Diplomatic ties between Germany and Myanmar have seen ups and downs. But Myanmar's President Thein Sein's Germany visit could strengthen trade and cultural cooperation between the two countries.
Myanmar's President Thein Sein is currently on a European tour. His first stop was Germany, and the president will also travel to the Netherlands and Switzerland. On Wednesday, September 3, Thein Sein had a lunch meeting with German Chancellor Angela Merkel. Myanmar's government did not reveal much about the agenda of the meeting, however, the country's press said the president would extend "friendship and cooperation" to Germany.
Diplomatic ties between the two countries date back to 1954 when the first German consulate in the Southeast Asian country was set up in Yangon. To mark the 60th anniversary of diplomatic ties - which have seen many ups and downs over the past decades - the German foreign office in Myanmar will organize an exhibition in early October.
German President Gauck visited Myanmar in February where he also met with pro-democracy leader Aung San Suu Kyi
After the World War II, Germany became Myanmar's (then known as Burma) second largest trading partner. At the time, the West German arms manufacturer Fritz Werner, supplied guns and ammunition to the Burmese armed forces that were engaged in a long battle with the former Chinese army (Kuomintang) in Myanmar's north.
As part of this cooperation which lasted until the 1970s, hundreds of Burmese soldiers, were trained, as analyst Hans-Bernd Zöllner points out in an essay to commemorate the 60 years of bilateral relations. In 1965, Fritz Werner went bankrupt, and was taken over by the state. The company, however, continued to provide assistance to the country's security forces.
"The cooperation between the German company and its Burmese partner strengthened the relations between the two governments," wrote Zöllner.
The 1962 military coup by General Ne Win did not harm German-Burmese ties. On the contrary, the General regularly visited the German region of Rheingau, where he met with government officials, politicians and businessmen. In the mid 1970s, Germany also initiated a number of other development projects in Burma under the auspices of the Society for Technical Cooperation (GTZ), which is now called GIZ.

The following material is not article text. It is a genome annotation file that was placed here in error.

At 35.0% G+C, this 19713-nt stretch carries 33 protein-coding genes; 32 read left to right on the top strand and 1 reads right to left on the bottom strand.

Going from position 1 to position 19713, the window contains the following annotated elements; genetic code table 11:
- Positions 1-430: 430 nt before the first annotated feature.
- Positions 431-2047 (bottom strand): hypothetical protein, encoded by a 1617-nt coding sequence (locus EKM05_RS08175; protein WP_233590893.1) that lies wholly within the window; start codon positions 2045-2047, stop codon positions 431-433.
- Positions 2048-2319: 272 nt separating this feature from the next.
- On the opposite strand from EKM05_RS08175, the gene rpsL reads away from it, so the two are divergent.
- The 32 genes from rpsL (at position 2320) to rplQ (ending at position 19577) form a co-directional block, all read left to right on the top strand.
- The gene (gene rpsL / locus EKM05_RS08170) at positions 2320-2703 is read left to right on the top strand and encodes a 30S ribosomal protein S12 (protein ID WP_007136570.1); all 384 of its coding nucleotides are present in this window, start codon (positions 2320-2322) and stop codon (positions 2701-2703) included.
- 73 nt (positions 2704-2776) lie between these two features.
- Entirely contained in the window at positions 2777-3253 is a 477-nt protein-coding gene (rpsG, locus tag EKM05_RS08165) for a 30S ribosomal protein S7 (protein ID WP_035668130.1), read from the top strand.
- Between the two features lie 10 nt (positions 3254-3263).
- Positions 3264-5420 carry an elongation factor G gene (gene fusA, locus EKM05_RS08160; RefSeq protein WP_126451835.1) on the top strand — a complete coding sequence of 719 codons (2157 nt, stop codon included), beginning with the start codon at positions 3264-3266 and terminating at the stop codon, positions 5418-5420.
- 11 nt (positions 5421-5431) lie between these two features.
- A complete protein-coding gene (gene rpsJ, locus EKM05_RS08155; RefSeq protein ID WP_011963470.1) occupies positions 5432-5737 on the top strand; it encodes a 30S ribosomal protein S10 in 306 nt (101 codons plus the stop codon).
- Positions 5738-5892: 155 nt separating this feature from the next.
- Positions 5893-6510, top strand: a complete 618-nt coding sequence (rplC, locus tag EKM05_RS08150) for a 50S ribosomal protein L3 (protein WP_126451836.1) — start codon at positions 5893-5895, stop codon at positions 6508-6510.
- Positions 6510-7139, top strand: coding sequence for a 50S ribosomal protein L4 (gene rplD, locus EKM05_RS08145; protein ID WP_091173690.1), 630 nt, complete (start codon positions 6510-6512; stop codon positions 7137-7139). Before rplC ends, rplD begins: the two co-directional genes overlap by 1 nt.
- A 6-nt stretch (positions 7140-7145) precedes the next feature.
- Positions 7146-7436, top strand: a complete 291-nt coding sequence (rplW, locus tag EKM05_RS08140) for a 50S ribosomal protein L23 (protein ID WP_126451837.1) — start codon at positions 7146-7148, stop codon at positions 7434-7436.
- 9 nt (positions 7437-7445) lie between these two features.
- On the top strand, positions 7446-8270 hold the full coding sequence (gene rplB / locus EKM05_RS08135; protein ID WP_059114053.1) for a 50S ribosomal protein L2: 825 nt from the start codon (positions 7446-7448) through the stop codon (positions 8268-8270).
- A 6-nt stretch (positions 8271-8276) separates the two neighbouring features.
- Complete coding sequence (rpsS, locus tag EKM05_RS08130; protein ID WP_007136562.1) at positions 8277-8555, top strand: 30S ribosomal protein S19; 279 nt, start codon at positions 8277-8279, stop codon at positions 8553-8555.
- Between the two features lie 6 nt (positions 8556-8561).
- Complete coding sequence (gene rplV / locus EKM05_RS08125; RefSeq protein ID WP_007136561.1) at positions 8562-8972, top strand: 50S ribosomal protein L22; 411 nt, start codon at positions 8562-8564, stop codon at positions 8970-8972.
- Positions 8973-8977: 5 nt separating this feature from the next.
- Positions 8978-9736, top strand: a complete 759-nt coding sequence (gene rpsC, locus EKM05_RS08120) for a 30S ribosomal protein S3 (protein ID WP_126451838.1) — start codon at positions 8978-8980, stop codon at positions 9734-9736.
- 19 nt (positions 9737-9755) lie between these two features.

Resumption of ties
The German-Burmese friendship ended abruptly, nevertheless, when the Southeast Asian country's military junta cracked down on a nationwide pro-democracy movement in 1988. Diplomatic relations between the two nations were reduced to a minimum, and the development cooperation was suspended.
23 years later, the diplomatic "ice age" ended as quickly as it had begun. Since late 2010, the government in Myanmar has triggered an unexpected reform process. In April 2012, the European Union lifted all sanctions against the country with the exception of the arms embargo. German President Joachim Gauck visited Myanmar in February this year, saying that "as long as the reforms are on the right track, they can't go fast enough."
But the fast pace is also full of risks. "No one was prepared for the changes in Myanmar. Our knowledge of the country decreased during the years of sanctions," Gerhard Will, analyst at the German Institute for International and Security Affairs (SWP), told DW.
The focus of bilateral development cooperation is now set on medium enterprises and reforms of the financial system. Berlin is also supporting a project dealing with the training of journalists by the DW Academy.
"I am surprised that Myanmar's rural development is not our priority considering the fact that Germany has a great expertise in the area," Will said. "Cooperation in this sector would be interesting because we can achieve great results with little investment," he added. The expert is of the view that rural cooperation between the two countries would be helpful especially for the villagers who have so far not really benefited from the reforms.
On the economic front, the German commitment to Myanmar has so far not been very successful, says Will. The reason, he adds, is that China and Thailand have dominated Myanmar's market for a long time; hence it is difficult for German companies to compete with them.
German companies Henkel and Stada are now in the race. Henkel manufactures detergents, whereas Stada will start producing pharmaceutical products by 2015. Despite limited economic cooperation, Germany is still the EU's main trading partner for Myanmar. Germany and Myanmar are hopeful that the economic cooperation will expand soon.